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Black News and Black Views with a Whole Lotta Attitude

Nipsey Hussle's Marathon Clothing Store Reportedly Targeted by Secret LAPD Program

'Their whole goal was just to shut us down. Even though positive things were happening in the store,' said Hussle's brother Samiel 'Blacc Sam' Asghedom

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Nipsey Hussle performs onstage at the STAPLES Center Concert Sponsored by SPRITE during the 2018 BET Experience on June 23, 2018 in Los Angeles, California.
Nipsey Hussle performs onstage at the STAPLES Center Concert Sponsored by SPRITE during the 2018 BET Experience on June 23, 2018 in Los Angeles, California.
Photo: Ser Baffo for BET (Getty Images)

Though it’s been nearly three years since the death of Nipsey Hussle, more and more details continue to emerge.

The latest findings come from a new report revealed on a recent episode of The Guardian’s Today in Focus podcast that shed light into the alleged LAPD targeting of the Victory Lap rapper and his Marathon Clothing store in South Central.

According to Complex, the targeting came as a result of a new secretive program called LASER (Los Angeles Strategic Extraction and Restoration), initiated back in 2011. Its aim was to rid the communities of bad actors and problematic establishments by using “predictive policing technology.”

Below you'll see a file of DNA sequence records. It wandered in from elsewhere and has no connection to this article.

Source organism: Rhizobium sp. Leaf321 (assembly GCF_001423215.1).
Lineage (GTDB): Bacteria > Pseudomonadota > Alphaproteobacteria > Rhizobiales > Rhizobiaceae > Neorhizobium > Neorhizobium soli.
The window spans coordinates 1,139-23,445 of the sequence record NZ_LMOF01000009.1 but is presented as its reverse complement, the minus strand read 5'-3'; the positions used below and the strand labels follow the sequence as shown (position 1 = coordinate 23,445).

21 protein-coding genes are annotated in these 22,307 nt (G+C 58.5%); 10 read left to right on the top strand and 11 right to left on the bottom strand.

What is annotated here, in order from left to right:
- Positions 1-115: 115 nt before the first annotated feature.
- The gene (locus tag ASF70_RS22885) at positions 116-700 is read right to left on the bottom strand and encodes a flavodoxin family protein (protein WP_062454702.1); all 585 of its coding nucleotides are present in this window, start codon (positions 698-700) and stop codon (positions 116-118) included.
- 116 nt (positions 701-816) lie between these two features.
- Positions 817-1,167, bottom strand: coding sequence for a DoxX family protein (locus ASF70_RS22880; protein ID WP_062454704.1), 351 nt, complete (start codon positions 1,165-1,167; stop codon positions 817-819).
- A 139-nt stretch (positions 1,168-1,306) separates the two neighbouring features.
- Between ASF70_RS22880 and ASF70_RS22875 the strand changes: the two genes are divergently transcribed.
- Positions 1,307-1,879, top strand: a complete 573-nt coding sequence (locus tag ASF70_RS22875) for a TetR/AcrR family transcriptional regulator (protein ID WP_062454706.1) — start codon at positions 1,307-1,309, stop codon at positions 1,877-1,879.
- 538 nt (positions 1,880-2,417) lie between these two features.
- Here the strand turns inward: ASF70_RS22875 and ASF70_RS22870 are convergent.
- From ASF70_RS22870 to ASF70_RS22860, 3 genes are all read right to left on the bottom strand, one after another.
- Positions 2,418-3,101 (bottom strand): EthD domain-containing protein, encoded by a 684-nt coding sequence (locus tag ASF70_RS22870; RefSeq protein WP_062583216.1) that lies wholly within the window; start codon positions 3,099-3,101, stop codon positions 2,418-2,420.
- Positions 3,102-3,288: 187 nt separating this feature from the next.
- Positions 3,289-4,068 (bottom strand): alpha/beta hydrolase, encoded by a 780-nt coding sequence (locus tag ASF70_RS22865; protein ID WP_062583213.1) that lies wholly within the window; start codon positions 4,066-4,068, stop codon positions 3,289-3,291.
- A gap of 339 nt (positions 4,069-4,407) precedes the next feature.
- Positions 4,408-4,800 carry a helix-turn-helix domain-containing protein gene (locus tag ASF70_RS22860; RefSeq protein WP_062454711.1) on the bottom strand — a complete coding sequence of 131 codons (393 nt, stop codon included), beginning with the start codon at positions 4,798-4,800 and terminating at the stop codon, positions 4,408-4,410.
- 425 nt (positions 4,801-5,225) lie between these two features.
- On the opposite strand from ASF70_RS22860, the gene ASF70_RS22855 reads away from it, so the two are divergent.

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More from Complex:

Ultimately included as part of the LASER targeting, per a new report, was Nipsey’s Marathon Clothing store Slauson Avenue in Los Angeles.

The harassment is also said to have included consumers, including by way of stopping and questioning off-duty officers who were fans of the Victory Lap artist’s music and had simply decided to visit the shop. Police interest in the location, per Sam [Asghedom, Hussle’s brother], also deterred some fans from visiting.

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Additionally, as The Source notes, the LAPD allegedly tried to pressure the landlords that oversaw the store’s location to evict them though they declined to do so, citing the “positive economic impact” the store had in the community.

“We were selling shirts, socks, clothing, and shoes across the street from the Louisiana Fried Chicken,” said Blacc Sam. “They would come and arrest us, cuff us, and take all of our stuff. We would be looking up as all of that happened like ‘Damn, we just lost thousands of dollars of merchandise. Y’all not doing this to nobody else.’ We trying to be legit…Their whole goal was just to shut us down. Even though positive things were happening in the store.”

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LASER was discontinued in 2019 in order to reassess their data.